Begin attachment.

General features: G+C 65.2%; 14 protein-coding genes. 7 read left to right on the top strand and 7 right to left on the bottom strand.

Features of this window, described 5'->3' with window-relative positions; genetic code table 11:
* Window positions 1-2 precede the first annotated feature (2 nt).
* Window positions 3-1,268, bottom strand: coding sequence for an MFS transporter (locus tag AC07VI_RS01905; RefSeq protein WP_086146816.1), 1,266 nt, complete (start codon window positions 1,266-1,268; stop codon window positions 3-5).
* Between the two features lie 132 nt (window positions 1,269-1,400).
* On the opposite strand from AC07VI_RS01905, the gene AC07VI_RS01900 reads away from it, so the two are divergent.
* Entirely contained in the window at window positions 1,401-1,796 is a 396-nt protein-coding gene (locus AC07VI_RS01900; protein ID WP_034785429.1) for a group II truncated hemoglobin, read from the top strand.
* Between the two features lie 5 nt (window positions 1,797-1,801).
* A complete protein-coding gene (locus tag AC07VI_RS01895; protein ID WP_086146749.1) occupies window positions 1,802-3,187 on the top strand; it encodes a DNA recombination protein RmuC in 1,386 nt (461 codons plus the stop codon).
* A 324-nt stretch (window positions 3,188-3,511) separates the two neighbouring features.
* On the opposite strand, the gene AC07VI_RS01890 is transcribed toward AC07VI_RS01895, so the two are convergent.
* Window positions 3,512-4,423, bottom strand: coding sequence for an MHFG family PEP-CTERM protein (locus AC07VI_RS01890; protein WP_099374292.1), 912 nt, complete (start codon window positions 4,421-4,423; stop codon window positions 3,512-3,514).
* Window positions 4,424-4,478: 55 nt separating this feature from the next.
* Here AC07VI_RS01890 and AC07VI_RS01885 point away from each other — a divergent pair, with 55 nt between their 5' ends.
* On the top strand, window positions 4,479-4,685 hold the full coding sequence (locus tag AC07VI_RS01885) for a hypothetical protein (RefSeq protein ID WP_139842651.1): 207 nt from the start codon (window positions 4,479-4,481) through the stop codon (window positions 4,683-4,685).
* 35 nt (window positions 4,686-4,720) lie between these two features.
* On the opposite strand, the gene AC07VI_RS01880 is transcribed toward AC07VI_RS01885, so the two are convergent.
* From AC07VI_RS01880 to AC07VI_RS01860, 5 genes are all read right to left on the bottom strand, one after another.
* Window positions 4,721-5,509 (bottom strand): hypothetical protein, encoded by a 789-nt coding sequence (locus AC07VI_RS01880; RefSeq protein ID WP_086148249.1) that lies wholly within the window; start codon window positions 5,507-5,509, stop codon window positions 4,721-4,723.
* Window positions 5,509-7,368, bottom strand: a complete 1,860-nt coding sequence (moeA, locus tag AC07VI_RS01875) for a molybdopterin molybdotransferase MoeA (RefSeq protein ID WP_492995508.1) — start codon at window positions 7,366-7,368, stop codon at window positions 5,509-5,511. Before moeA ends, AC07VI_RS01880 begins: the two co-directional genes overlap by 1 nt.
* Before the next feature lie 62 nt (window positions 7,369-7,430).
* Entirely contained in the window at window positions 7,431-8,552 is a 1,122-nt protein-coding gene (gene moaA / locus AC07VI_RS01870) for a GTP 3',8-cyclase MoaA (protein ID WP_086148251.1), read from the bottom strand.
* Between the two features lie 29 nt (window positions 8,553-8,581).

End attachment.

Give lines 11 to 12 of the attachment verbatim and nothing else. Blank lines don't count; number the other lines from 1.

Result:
* On the opposite strand, the gene AC07VI_RS01890 is transcribed toward AC07VI_RS01895, so the two are convergent.
* Window positions 3,512-4,423, bottom strand: coding sequence for an MHFG family PEP-CTERM protein (locus AC07VI_RS01890; protein WP_099374292.1), 912 nt, complete (start codon window positions 4,421-4,423; stop codon window positions 3,512-3,514).